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GLIN==> Fisheries Experts to Launch World Sturgeon Conservation Society



Posted on behalf of Jill Ladwig <jill@seagrant.wisc.edu>

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NEWS RELEASE

For More Information:

Fred Binkowski, UW Great Lakes WATER Institute, (414) 382-1723
Harald Rosenthal, University of Kiel, Germany, (011) 49-40-700-6514
Stephen Wittman, UW Sea Grant, Program Information Specialist, (608)
263-5371


Fisheries Experts to Launch World Sturgeon Conservation Society

HAMBURG, Germany (March 10, 2003) - While much of the world is in
conflict, scientists from Asia, Europe and the United States are joining
together to save an ancient fish from extinction.  The group convenes
March 10-12 in Hamburg, Germany, to launch an international nonprofit
organization dedicated to saving and enhancing sturgeon stocks
worldwide.

Sturgeon are among the oldest fishes in the world, swimming in lakes and
rivers since dinosaurs roamed the shores. The fish are prized for their
delicate flesh and world-famous caviar.  Once abundant in lakes and
rivers throughout the Northern Hemisphere, sturgeon stocks have
plummeted, mostly due to over-harvest and severe habitat changes over
the last century.

Fred Binkowski, senior scientist at the University of
Wisconsin-Milwaukee; Ron Bruch, sturgeon biologist with the Wisconsin
Department of Natural Resources (WDNR); and Serge Doroshov, professor of
animal science at the University of California-Davis will join
researchers from Germany, Italy, France, Russia, China and Iran in
formally launching the World Sturgeon Conservation Society.

"Sturgeon scientists, researchers, fishermen, aquaculturalists and
conservationists have a common goal, which is to ensure the survival of
sturgeon worldwide," said Binkowski, aquaculture specialist with the UW
Sea Grant Institute. "Our vision for this society is to see stocks
thriving again in important sturgeon waters like the Caspian Sea and the
Great Lakes region of the United States."

Research and management activities have intensified since the 1970s in
efforts to stem eradication of sturgeon in the Caspian Sea and other
areas, and to restore sturgeon in areas such as the Great Lakes region
in the United States and European waterways, according to Binkowski.

With the price of North American caviar as high as $800 a pint and
Russian black caviar at $1,200 a pint, coupled with the collapse of
sturgeon fisheries worldwide, the market is also susceptible to illegal
trade.

"Formation of the World Sturgeon Conservation Society is a vital step
toward the future of sturgeon management and restoration," Bruch said.

The society will facilitate the international information exchange
needed to address the problems facing sturgeon around the world:
especially over-harvesting, illegal poaching and habitat destruction,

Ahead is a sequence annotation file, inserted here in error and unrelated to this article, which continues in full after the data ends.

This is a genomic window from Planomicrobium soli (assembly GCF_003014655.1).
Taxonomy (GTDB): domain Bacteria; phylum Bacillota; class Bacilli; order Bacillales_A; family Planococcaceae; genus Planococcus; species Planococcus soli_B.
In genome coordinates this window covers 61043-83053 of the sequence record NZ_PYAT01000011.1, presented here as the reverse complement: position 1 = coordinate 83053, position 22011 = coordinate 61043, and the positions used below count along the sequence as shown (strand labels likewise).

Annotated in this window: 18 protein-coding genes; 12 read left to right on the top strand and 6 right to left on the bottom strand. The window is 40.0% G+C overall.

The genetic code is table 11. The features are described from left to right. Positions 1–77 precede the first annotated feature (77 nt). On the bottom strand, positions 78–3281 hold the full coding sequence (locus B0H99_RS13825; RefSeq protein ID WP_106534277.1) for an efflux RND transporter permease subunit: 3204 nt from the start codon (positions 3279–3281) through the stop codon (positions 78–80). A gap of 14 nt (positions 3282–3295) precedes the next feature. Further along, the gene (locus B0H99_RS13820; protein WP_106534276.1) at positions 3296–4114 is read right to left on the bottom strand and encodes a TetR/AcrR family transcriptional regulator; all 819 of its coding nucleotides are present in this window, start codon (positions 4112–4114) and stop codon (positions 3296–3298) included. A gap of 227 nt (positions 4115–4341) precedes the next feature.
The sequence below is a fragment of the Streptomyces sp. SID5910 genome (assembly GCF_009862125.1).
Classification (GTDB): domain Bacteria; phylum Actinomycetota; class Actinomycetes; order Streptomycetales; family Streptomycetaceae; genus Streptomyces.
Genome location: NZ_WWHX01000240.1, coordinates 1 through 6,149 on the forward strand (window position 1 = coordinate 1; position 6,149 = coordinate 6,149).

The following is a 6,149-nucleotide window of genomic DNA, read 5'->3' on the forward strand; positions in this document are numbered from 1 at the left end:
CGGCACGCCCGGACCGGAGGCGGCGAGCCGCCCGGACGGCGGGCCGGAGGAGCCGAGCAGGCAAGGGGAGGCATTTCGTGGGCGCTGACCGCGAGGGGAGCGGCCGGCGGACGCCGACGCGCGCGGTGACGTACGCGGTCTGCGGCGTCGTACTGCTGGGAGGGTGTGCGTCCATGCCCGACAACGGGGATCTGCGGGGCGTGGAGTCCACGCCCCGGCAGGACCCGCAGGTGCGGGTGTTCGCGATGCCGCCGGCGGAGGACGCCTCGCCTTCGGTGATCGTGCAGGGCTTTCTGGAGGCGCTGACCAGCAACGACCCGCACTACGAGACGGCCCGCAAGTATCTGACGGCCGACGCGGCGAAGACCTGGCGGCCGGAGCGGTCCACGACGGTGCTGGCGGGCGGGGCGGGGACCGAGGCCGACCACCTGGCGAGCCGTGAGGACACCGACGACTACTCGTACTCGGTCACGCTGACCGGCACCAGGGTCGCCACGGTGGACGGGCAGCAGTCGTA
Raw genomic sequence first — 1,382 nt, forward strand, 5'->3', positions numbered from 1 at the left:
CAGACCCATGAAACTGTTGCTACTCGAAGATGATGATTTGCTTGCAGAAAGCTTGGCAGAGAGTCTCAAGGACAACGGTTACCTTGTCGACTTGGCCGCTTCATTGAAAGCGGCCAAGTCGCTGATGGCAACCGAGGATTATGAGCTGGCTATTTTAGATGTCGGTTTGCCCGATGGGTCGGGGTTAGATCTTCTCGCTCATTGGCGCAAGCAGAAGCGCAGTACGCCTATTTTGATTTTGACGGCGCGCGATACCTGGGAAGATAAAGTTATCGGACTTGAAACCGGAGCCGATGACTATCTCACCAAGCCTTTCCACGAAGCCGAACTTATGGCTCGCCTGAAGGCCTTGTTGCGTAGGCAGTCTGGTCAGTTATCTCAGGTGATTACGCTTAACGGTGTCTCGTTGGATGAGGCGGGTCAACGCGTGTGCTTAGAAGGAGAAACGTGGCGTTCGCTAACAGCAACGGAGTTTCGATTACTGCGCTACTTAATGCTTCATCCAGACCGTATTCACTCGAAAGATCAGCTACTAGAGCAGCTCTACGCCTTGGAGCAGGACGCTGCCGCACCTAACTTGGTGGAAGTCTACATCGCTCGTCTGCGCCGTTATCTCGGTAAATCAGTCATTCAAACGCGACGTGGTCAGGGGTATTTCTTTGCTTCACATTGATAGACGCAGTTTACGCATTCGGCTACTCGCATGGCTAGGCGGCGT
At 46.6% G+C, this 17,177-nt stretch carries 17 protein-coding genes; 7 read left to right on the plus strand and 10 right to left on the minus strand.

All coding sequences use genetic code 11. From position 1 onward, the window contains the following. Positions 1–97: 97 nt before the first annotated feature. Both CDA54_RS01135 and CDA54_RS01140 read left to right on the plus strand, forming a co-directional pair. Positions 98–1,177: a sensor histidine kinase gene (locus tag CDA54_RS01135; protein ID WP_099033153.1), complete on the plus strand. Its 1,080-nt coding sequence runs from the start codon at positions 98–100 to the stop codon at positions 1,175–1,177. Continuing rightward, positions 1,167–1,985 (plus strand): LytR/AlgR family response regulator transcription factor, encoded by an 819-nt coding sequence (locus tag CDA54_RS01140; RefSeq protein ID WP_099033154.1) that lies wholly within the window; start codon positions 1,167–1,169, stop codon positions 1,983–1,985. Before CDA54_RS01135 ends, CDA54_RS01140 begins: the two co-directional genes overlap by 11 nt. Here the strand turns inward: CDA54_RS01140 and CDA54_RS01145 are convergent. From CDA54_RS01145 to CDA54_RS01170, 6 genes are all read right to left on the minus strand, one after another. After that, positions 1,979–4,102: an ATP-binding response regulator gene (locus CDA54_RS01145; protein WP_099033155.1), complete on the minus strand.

according to Bruch.

"Most of the world's fisheries are 'straddling stocks' that cross
international borders," said Harald Rosenthal, professor of fisheries
biology and aquaculture at the University of Kiel in Germany. "This new
society provides a platform on which we can build consensus and
continuity, and focus on strategic rather than short-term,
problem-solving research."

"As living fossils, sturgeon have enormous value for science and
biodiversity on our planet," said Doroshov. "We hope this new society
will enhance international collaboration in research, protection and
aquaculture of sturgeon."

The idea for the World Sturgeon Conservation Society grew out of an
international sturgeon symposium held in Wisconsin in July 2001,
cosponsored by the UW Sea Grant Institute and the WDNR. The symposium
drew more than 400 scientists and focused on the state's successful
management of its lake sturgeon fishery.

In addition to facilitating the flow of information, the society will
seek to raise public awareness of the plight of this ancient fish. It
also will promote the sponsorship of interdisciplinary and
multidisciplinary research on all aspects sturgeon biology and
management on a world-wide basis and support better cooperation between
fishermen, natural scientists, governmental agencies and local
communities.

#

Created in 1966, Sea Grant is a national network of 30 university-based
programs of research, outreach, and education dedicated to the
protection and sustainable use of the United States' coastal, ocean, and
Great Lakes resources.  The National Sea Grant Network is a partnership
of participating coastal states, private industry, and the National Sea
Grant College Program, National Oceanic & Atmospheric Administration,
U.S. Department of Commerce.

www.seagrant.wisc.edu

Jill D. Ladwig
Editor
UW Aquatic Sciences Center
(608) 262-6393


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